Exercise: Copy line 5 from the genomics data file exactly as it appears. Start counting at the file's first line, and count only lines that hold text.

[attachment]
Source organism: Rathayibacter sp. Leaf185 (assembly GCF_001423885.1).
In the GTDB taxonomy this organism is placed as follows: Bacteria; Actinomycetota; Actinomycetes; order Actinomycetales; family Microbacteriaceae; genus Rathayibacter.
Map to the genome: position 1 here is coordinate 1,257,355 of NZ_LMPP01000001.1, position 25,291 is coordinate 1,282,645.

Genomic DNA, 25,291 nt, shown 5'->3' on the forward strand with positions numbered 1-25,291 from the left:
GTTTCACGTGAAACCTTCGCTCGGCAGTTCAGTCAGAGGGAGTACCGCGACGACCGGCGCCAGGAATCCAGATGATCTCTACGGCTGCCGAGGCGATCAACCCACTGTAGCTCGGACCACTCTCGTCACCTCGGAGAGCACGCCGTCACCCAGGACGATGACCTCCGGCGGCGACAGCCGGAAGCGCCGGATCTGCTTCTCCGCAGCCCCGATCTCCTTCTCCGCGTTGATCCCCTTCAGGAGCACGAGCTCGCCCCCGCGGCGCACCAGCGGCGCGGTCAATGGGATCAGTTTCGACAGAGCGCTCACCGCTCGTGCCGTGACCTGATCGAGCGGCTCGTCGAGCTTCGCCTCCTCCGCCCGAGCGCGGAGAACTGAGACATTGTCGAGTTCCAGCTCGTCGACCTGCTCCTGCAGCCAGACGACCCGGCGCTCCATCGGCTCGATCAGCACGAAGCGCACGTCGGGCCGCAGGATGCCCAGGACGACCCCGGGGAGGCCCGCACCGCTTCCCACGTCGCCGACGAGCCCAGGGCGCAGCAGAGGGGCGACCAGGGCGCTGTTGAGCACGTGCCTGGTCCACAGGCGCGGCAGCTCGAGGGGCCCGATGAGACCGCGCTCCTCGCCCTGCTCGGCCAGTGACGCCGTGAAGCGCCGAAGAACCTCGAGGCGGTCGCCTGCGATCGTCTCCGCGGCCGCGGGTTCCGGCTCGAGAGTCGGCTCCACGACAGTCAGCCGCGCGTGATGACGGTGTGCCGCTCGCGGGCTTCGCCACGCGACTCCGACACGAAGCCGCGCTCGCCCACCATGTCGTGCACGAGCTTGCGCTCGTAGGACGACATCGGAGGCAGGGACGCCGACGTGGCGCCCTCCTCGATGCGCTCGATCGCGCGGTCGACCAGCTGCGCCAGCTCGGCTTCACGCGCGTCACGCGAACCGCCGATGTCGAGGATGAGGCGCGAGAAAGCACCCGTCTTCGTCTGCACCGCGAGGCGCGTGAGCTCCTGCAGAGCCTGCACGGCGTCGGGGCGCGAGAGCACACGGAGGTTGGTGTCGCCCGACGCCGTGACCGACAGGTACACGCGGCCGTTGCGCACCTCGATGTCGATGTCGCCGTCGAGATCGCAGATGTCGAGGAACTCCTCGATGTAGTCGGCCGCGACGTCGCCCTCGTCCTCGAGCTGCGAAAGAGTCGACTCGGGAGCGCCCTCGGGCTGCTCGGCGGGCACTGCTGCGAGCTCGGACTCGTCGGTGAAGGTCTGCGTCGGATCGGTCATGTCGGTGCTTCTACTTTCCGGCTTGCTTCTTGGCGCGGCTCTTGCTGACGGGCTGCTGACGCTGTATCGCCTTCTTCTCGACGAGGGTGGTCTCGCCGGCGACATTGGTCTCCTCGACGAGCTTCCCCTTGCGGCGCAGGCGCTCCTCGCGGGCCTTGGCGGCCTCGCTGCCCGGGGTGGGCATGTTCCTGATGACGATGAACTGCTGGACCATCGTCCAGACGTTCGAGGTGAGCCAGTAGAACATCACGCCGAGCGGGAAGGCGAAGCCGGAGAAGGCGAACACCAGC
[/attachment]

GTTTCACGTGAAACCTTCGCTCGGCAGTTCAGTCAGAGGGAGTACCGCGACGACCGGCGCCAGGAATCCAGATGATCTCTACGGCTGCCGAGGCGATCAACCCACTGTAGCTCGGACCACTCTCGTCACCTCGGAGAGCACGCCGTCACCCAGGACGATGACCTCCGGCGGCGACAGCCGGAAGCGCCGGATCTGCTTCTCCGCAGCCCCGATCTCCTTCTCCGCGTTGATCCCCTTCAGGAGCACGAGCTCGCCCCCGCGGCGCACCAGCGGCGCGGTCAATGGGATCAGTTTCGACAGAGCGCTCACCGCTCGTGCCGTGACCTGATCGAGCGGCTCGTCGAGCTTCGCCTCCTCCGCCCGAGCGCGGAGAACTGAGACATTGTCGAGTTCCAGCTCGTCGACCTGCTCCTGCAGCCAGACGACCCGGCGCTCCATCGGCTCGATCAGCACGAAGCGCACGTCGGGCCGCAGGATGCCCAGGACGACCCCGGGGAGGCCCGCACCGCTTCCCACGTCGCCGACGAGCCCAGGGCGCAGCAGAGGGGCGACCAGGGCGCTGTTGAGCACGTGCCTGGTCCACAGGCGCGGCAGCTCGAGGGGCCCGATGAGACCGCGCTCCTCGCCCTGCTCGGCCAGTGACGCCGTGAAGCGCCGAAGAACCTCGAGGCGGTCGCCTGCGATCGTCTCCGCGGCCGCGGGTTCCGGCTCGAGAGTCGGCTCCACGACAGTCAGCCGCGCGTGATGACGGTGTGCCGCTCGCGGGCTTCGCCACGCGACTCCGACACGAAGCCGCGCTCGCCCACCATGTCGTGCACGAGCTTGCGCTCGTAGGACGACATCGGAGGCAGGGACGCCGACGTGGCGCCCTCCTCGATGCGCTCGATCGCGCGGTCGACCAGCTGCGCCAGCTCGGCTTCACGCGCGTCACGCGAACCGCCGATGTCGAGGATGAGGCGCGAGAAAGCACCCGTCTTCGTCTGCACCGCGAGGCGCGTGAGCTCCTGCAGAGCCTGCACGGCGTCGGGGCGCGAGAGCACACGGAGGTTGGTGTCGCCCGACGCCGTGACCGACAGGTACACGCGGCCGTTGCGCACCTCGATGTCGATGTCGCCGTCGAGATCGCAGATGTCGAGGAACTCCTCGATGTAGTCGGCCGCGACGTCGCCCTCGTCCTCGAGCTGCGAAAGAGTCGACTCGGGAGCGCCCTCGGGCTGCTCGGCGGGCACTGCTGCGAGCTCGGACTCGTCGGTGAAGGTCTGCGTCGGATCGGTCATGTCGGTGCTTCTACTTTCCGGCTTGCTTCTTGGCGCGGCTCTTGCTGACGGGCTGCTGACGCTGTATCGCCTTCTTCTCGACGAGGGTGGTCTCGCCGGCGACATTGGTCTCCTCGACGAGCTTCCCCTTGCGGCGCAGGCGCTCCTCGCGGGCCTTGGCGGCCTCGCTGCCCGGGGTGGGCATGTTCCTGATGACGATGAACTGCTGGACCATCGTCCAGACGTTCGAGGTGAGCCAGTAGAACATCACGCCGAGCGGGAAGGCGAAGCCGGAGAAGGCGAACACCAGC